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Message 9 of 14

WEST COAST ELECTRIC HIGHWAY

The “West Coast Electric Highway” is an extensive network of electric vehicle (EV) DC fast charging stations located every 25 to 50 miles along Interstate 5 and other major roadways in the Pacific Northwest. The Washington State Department of Transportation leads the charge on the Washington segment, the Oregon Department of Transportation heads up the Oregon segment, and the California segment is coordinated by a Governor’s Office interagency group.

The west coast has a robust EV charging network with thousands of Level 2 charging pedestals and dozens of DC fast chargers.

http://www.westcoastgreenhighway.com/electrichighways.htm

 

In 1965 I visited the University of Alaska, Fairbanks.  The parking lot was full of electric plug ins to keep fluids from freezing, and as I was told, tires from going square.  People owning EVs have home chargers and with time public charging stations will be abundant.  This pic is of a  Safeway lot in Alaska.  It is not difficult to imagine EV chargers there also.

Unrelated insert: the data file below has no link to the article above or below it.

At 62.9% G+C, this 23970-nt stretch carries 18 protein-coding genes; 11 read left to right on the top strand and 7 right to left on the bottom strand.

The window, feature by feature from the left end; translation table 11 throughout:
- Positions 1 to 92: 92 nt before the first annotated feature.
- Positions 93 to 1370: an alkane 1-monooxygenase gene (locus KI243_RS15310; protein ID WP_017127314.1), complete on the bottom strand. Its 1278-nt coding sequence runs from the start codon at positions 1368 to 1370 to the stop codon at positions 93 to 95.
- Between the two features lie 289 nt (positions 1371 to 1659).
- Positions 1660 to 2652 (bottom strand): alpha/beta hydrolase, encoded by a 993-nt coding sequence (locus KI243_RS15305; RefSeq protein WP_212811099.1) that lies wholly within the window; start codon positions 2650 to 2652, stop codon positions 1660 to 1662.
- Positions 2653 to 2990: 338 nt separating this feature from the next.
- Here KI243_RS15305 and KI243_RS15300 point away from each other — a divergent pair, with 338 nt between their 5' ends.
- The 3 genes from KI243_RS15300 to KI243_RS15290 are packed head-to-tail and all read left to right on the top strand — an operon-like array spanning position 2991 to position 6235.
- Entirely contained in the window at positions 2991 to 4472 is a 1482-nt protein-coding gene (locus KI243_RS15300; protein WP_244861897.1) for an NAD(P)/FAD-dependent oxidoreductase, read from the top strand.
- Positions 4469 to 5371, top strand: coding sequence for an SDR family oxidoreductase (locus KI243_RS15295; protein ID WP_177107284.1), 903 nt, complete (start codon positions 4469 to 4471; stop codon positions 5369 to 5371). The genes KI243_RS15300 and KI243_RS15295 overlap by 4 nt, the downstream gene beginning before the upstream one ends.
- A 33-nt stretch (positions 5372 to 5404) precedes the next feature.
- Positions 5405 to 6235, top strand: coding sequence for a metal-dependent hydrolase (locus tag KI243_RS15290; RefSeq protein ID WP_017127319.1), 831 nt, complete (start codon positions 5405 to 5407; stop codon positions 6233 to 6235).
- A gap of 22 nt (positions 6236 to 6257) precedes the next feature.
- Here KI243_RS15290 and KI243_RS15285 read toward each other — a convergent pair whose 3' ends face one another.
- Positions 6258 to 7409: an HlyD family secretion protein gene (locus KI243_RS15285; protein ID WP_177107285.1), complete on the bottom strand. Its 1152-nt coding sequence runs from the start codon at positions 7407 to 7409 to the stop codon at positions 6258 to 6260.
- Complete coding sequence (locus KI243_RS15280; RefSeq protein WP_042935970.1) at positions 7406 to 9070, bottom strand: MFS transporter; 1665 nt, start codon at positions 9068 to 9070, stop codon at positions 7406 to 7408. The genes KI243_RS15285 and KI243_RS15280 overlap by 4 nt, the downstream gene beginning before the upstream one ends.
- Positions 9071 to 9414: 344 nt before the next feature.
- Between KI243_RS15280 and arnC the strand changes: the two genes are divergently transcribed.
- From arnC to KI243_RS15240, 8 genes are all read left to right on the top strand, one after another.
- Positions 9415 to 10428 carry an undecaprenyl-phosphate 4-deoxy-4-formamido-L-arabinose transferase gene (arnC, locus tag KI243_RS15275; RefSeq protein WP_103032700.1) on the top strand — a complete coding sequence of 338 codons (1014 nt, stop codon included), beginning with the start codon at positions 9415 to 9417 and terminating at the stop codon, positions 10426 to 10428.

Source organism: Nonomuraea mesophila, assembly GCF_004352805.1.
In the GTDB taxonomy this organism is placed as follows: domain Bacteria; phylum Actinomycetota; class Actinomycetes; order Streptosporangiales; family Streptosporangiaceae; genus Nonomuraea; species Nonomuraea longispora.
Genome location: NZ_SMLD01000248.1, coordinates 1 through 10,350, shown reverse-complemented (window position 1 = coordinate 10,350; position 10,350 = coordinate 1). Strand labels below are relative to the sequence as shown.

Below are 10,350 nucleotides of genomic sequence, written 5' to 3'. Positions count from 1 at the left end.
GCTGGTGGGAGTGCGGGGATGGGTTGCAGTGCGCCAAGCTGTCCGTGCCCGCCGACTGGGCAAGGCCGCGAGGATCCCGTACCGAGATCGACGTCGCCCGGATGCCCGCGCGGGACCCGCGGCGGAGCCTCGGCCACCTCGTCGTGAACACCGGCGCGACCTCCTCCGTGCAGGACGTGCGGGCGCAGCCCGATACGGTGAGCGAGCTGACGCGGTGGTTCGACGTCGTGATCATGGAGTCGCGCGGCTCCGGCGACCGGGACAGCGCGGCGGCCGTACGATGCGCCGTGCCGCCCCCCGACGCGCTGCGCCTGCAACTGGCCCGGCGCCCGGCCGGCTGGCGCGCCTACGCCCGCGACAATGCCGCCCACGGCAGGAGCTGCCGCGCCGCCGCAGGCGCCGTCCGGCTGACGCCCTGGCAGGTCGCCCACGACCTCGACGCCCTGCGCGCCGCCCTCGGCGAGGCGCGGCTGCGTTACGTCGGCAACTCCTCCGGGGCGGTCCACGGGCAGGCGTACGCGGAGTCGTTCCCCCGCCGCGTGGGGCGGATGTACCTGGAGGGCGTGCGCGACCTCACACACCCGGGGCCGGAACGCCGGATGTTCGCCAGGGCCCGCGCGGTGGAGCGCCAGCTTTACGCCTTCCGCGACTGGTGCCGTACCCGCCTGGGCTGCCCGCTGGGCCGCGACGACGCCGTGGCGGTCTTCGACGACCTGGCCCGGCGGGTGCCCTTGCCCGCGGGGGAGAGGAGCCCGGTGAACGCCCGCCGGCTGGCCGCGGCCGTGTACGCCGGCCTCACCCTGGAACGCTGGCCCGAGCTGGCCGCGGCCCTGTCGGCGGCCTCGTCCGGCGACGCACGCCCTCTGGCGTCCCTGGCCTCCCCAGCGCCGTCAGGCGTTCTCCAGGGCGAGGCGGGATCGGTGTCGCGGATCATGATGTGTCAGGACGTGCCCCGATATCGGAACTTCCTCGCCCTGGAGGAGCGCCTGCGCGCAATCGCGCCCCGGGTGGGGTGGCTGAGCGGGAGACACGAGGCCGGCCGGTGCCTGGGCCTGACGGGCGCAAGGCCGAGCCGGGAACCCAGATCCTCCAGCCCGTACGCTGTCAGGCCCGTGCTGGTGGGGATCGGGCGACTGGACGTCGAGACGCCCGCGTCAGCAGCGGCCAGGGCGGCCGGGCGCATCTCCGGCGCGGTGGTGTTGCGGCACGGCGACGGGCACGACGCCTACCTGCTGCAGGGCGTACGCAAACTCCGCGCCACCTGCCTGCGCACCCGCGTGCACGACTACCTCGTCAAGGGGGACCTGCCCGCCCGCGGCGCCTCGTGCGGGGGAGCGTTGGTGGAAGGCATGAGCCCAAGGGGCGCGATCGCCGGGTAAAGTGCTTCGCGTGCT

Parks hwy and Glenn hwy audio tour-01

 

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Re: $900MM on electric car production in Michigan

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Message 10 of 14

@GailL1 wrote:

@Richva 

No, it is not dead - in fact many of the foreign makers in the SE are heading forward  creating and marketing not only a few economical ones but also those of luxury and a few going into larger vehicles - trucks / SUVs.

You have to give people what they want to drive - size, use, features - that's the utilitarian use of motor vehicles.    If the lucrative tax deduction is gone - they have to be sold on their own merit and use - functionality.

 

We just got a big foreign EV battery maker here - lots of money being invested - will be hiring about 2000 people in a suburb of Atlanta - Jackson County.

 

How many charging stations do you have in your state?  Are they conveniently located?

 

 


"Super" charging stations are located every few hundred miles on major roads for fast recharge (300 miles/hour) for travellers.  Several private companies have located charging stations in malls and shopping centers for recharge.  RV parks usually have heavy duty outlets also. 

 

Electric cars can recharge using almost any outlet.  The difference is how long it takes. Many owners have installed higher capacity outlets in their garages and plug in whenever home.